Overweight:You are a lot more likely to develop prehypertension or hypertension if you are overweight or obese, as excess weight puts more strain on the heart and raises blood cholesterol levels, narrowing blood vessels and therefore increasing pressure.
Lack of physical activity:Regular physical activity is good for the body’s circulatory system; therefore, an inactive lifestyle increases the chance of having high blood pressure.
Lifestyle habits:Unhealthy lifestyle habits such as maintaining a poor diet that is high in calories, sugars and salts and low in essential nutrients contributes directly to obesity and therefore high blood pressure. Heavy and regular intake of alcohol can also increase blood pressure dramatically. Other contributing factors include stress, smoking and even lack of sleep.
In fewer cases, the cause for high blood pressure is known as it is brought on by other underlying conditions such as kidney disease, diabetes, hormonal conditions such as Cushing’s syndrome, conditions effecting the body’s tissue such as lupus, excessive intake of the oral contraceptive pill or painkillers, or even recreational drugs. It is then referred to as ‘secondary hypertension’.
Testing your blood pressure is a quick and easy process. It is carried out by a healthcare practitioner using a sphygmomanometer or commonly known as a ‘blood pressure monitor’. During the test, a rubber cuff is placed around the upper arm, which is then inflated compressing a larger artery in the bicep, momentarily restricting blood flow. As the air is slowly released, the blood begins to pulse through the artery, and the systolic and diastolic measurements are then taken giving a blood pressure reading.
Healthy adults should have their blood pressure checked at least once every five years, whereas adults at an increased risk of high blood pressure should have it checked more often.
Having a high blood pressure reading in one test doesn’t necessarily indicate hypertension, as blood pressure fluctuates throughout the day and often nervousness during the test also impacts the results. Having a consistently high reading in multiple tests over time, more accurately diagnoses hypertension.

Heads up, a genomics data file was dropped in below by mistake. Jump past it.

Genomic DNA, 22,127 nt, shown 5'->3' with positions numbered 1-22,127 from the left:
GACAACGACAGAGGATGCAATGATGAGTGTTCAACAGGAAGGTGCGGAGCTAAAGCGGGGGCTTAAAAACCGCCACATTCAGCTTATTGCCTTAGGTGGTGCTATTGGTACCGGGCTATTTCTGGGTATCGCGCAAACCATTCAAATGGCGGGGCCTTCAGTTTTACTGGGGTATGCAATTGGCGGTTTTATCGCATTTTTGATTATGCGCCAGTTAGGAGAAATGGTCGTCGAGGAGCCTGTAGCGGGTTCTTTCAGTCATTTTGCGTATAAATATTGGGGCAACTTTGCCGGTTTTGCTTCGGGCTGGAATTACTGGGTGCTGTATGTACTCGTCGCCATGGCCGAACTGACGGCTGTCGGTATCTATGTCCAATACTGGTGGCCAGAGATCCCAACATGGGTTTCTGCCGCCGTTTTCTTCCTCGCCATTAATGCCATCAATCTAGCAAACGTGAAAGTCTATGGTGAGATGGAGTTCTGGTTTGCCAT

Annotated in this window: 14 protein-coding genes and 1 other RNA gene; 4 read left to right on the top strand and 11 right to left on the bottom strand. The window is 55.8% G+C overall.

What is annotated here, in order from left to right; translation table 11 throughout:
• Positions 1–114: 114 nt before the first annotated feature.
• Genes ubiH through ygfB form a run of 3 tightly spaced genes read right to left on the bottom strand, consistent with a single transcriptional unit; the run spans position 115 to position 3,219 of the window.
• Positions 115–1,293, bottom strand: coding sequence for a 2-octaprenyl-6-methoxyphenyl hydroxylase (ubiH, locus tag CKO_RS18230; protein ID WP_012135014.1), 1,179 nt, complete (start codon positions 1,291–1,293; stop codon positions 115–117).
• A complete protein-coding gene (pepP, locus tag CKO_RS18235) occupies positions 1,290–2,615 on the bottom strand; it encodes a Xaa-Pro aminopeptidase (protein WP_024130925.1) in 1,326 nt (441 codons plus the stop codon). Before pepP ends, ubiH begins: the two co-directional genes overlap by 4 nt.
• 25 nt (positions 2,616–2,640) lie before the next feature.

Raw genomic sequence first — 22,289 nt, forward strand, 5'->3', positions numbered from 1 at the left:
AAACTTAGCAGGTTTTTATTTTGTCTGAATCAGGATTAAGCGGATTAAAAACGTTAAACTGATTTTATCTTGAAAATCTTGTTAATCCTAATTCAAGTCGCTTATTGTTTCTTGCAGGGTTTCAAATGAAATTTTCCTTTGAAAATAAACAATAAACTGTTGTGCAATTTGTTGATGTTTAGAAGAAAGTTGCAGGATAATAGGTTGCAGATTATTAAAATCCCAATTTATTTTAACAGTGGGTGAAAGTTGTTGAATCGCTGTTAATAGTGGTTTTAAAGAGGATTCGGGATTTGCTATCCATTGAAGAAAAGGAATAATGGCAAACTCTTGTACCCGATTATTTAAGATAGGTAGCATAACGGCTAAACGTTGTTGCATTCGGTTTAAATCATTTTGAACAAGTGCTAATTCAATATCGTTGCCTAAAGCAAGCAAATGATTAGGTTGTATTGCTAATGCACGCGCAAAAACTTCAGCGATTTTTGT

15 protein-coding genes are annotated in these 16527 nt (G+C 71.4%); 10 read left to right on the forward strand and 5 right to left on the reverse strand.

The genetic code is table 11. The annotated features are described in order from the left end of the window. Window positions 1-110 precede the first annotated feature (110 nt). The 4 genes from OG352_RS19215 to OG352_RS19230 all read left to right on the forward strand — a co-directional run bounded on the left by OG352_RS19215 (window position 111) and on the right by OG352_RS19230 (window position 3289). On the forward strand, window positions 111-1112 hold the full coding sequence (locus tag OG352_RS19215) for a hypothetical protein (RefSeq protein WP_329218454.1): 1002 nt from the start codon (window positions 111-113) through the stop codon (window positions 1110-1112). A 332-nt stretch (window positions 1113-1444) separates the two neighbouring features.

If your blood pressure is consistently high, you will likely be prescribed medication in addition to lifestyle modifications. We at the online surgery offer a combination of various treatment options and medicines needed to lower blood pressure effectively.
Angiotensin-converting enzyme (ACE) Inhibitors
Angiotensin-converting enzyme converts Angiotensin I to Angiotensin II, which narrows blood vessels, increasing blood pressure. ACE inhibitors work to block this process, reducing blood pressure by relaxing your blood vessels.
ACE Inhibitor medicines include Ramipril, Lisinopril, and Perindopril.
Angiotensin II Receptor Blockers (ARBs)
ARBs block angiotensin II hormone from binding with receptors in the blood vessels. When it is blocked, the blood vessels don’t constrict and narrow, reducing blood pressure.
ARBs include Candesartan and Losartan.
Diuretics flush excessive fluid and salts from your body through urine, reducing blood pressure. These are often used in combination with other high blood pressure medicines.
Diuretic medicines include Bendroflumethiazide, Indapamide and Chlorthalidone.
Calcium Channel Antagonists
CCAs keep calcium from entering the muscle cells of the heart and blood vessels, widening the arteries and thence reducing blood pressure.
CCAs include Amlodipine, Diltiazem, Felodipine and Nifedipine
Alpha blockers reduce nerve impulses that tighten blood vessels, allowing blood to flow more freely, reducing pressure.
Alpha Blocker medicines include Doxazosin.